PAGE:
Photography by Justin Fox Burks
The statistic is staggering: “We waste 40 percent of the food we grow in this country,” Jerry James Stone, my good buddy and YouTube chef, tells me on our Friday afternoon phone call.
This hits me hard. I mean, think about all the hungry mouths that could be fed in this country and around the world if we could reduce that number just a little bit.
A vegetarian since the late 1980s, Jerry has become interested in the sustainability and environmental justice aspects of eating a plant-based diet—including everything from climate change to immigrants’ rights.
Concerned, I ask Jerry what I can do, personally, at home to make a positive impact and help reverse this trend.
“We can all do better,” he assures me. “The easiest way is crop storage.”
OK, I know, dear reader, you’re imagining giant grain silos and warehouse-sized walk-in coolers filled to the top with burlap sacks. That image is daunting. But he’s talking about the small portions of crops that we all take home from the grocery store, get in our CSAs, or bring home from the farmers market.
“People assume that the way that the grocery store displays produce is the best way to store it at your house,” Jerry explains. “It’s not!” The high turnover at grocery stores allows the store to display produce in sub-optimal ways. I want to unlearn what I think I know and find out the best ways to store some common ingredients in order to avoid mealy tomatoes, mushy potatoes, and questionable cucumbers.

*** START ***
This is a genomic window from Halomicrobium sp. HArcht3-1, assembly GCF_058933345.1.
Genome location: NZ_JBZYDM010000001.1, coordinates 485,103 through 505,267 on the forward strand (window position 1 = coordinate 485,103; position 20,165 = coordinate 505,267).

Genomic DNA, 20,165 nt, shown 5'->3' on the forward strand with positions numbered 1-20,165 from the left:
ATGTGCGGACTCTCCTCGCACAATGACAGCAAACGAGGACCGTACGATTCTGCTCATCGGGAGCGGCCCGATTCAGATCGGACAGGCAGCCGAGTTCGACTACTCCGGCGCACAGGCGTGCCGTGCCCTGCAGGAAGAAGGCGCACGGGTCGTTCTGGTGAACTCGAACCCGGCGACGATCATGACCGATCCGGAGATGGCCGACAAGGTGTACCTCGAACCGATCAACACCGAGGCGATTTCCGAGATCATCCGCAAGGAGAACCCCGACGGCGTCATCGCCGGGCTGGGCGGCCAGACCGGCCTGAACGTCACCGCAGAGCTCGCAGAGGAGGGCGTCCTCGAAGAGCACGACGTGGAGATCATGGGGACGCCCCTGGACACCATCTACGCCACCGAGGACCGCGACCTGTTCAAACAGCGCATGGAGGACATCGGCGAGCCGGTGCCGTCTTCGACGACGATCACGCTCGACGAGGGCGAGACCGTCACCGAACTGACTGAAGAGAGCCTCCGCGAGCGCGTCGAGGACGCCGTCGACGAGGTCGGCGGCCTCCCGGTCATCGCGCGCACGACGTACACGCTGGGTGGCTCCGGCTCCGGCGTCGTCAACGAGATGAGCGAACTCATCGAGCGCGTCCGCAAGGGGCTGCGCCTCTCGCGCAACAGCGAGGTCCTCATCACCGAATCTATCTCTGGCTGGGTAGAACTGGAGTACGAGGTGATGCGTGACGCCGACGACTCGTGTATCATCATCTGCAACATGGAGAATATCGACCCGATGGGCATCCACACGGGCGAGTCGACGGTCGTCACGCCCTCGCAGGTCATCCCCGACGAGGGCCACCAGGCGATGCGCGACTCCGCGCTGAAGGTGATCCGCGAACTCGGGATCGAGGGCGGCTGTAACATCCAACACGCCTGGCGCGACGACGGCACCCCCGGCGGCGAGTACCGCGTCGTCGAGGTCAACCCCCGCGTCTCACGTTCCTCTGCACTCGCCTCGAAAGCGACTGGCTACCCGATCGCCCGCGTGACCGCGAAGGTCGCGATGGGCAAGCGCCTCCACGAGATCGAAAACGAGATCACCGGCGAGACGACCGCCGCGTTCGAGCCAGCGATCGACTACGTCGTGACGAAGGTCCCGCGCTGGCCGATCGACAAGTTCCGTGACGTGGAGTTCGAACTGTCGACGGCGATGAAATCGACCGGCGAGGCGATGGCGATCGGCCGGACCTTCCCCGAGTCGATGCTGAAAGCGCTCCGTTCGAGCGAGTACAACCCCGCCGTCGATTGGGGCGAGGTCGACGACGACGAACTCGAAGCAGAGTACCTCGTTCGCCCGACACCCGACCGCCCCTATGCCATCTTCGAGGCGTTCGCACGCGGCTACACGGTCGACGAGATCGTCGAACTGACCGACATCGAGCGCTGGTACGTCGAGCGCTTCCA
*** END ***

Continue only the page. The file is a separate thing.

As we talk about specific fruits, herbs, and vegetables, it dawns on me that the optimal way to store each is clear: The climate and conditions in which the produce is grown generally dictate how that specific crop should be stored for maximum shelf life.
“For example, potatoes are a root, so they like a dark, cool place,” explains Jerry.
“Thinking about how things are grown is important to figuring out the best way to store them!”
Now, armed with the best information on the best way to store some of my favorite vegetables, herbs, fruits, fungi, and roots, I am here to share this knowledge with you.
OUT IN THE OPEN